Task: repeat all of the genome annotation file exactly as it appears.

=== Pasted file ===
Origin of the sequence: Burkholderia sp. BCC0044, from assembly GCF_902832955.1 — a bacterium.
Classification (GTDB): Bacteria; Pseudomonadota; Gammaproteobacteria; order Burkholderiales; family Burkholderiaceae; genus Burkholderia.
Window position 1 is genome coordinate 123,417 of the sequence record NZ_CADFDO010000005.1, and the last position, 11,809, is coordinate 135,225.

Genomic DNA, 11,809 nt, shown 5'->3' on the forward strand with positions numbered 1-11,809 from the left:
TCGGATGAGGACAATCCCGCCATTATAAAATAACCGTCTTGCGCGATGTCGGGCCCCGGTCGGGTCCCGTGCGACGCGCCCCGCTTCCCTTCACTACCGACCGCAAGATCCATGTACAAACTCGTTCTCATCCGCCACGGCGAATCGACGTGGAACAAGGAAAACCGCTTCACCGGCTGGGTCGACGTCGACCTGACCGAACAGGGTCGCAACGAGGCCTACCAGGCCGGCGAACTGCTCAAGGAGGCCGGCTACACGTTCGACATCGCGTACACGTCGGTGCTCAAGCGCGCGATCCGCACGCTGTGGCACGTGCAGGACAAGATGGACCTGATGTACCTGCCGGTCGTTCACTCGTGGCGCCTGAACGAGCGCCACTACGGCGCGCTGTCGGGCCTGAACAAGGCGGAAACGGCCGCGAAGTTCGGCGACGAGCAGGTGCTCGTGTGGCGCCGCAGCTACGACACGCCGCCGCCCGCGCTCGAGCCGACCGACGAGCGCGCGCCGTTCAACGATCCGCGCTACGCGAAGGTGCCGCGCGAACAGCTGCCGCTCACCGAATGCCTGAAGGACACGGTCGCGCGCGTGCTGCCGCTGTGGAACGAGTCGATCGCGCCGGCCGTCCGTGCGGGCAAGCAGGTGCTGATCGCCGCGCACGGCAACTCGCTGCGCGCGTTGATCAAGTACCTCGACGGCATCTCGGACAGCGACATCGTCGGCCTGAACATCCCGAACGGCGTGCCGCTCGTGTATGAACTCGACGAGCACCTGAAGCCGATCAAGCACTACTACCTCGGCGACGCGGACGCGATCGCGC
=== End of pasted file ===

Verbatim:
Origin of the sequence: Burkholderia sp. BCC0044, from assembly GCF_902832955.1 — a bacterium.
Classification (GTDB): Bacteria; Pseudomonadota; Gammaproteobacteria; order Burkholderiales; family Burkholderiaceae; genus Burkholderia.
Window position 1 is genome coordinate 123,417 of the sequence record NZ_CADFDO010000005.1, and the last position, 11,809, is coordinate 135,225.

Genomic DNA, 11,809 nt, shown 5'->3' on the forward strand with positions numbered 1-11,809 from the left:
TCGGATGAGGACAATCCCGCCATTATAAAATAACCGTCTTGCGCGATGTCGGGCCCCGGTCGGGTCCCGTGCGACGCGCCCCGCTTCCCTTCACTACCGACCGCAAGATCCATGTACAAACTCGTTCTCATCCGCCACGGCGAATCGACGTGGAACAAGGAAAACCGCTTCACCGGCTGGGTCGACGTCGACCTGACCGAACAGGGTCGCAACGAGGCCTACCAGGCCGGCGAACTGCTCAAGGAGGCCGGCTACACGTTCGACATCGCGTACACGTCGGTGCTCAAGCGCGCGATCCGCACGCTGTGGCACGTGCAGGACAAGATGGACCTGATGTACCTGCCGGTCGTTCACTCGTGGCGCCTGAACGAGCGCCACTACGGCGCGCTGTCGGGCCTGAACAAGGCGGAAACGGCCGCGAAGTTCGGCGACGAGCAGGTGCTCGTGTGGCGCCGCAGCTACGACACGCCGCCGCCCGCGCTCGAGCCGACCGACGAGCGCGCGCCGTTCAACGATCCGCGCTACGCGAAGGTGCCGCGCGAACAGCTGCCGCTCACCGAATGCCTGAAGGACACGGTCGCGCGCGTGCTGCCGCTGTGGAACGAGTCGATCGCGCCGGCCGTCCGTGCGGGCAAGCAGGTGCTGATCGCCGCGCACGGCAACTCGCTGCGCGCGTTGATCAAGTACCTCGACGGCATCTCGGACAGCGACATCGTCGGCCTGAACATCCCGAACGGCGTGCCGCTCGTGTATGAACTCGACGAGCACCTGAAGCCGATCAAGCACTACTACCTCGGCGACGCGGACGCGATCGCGC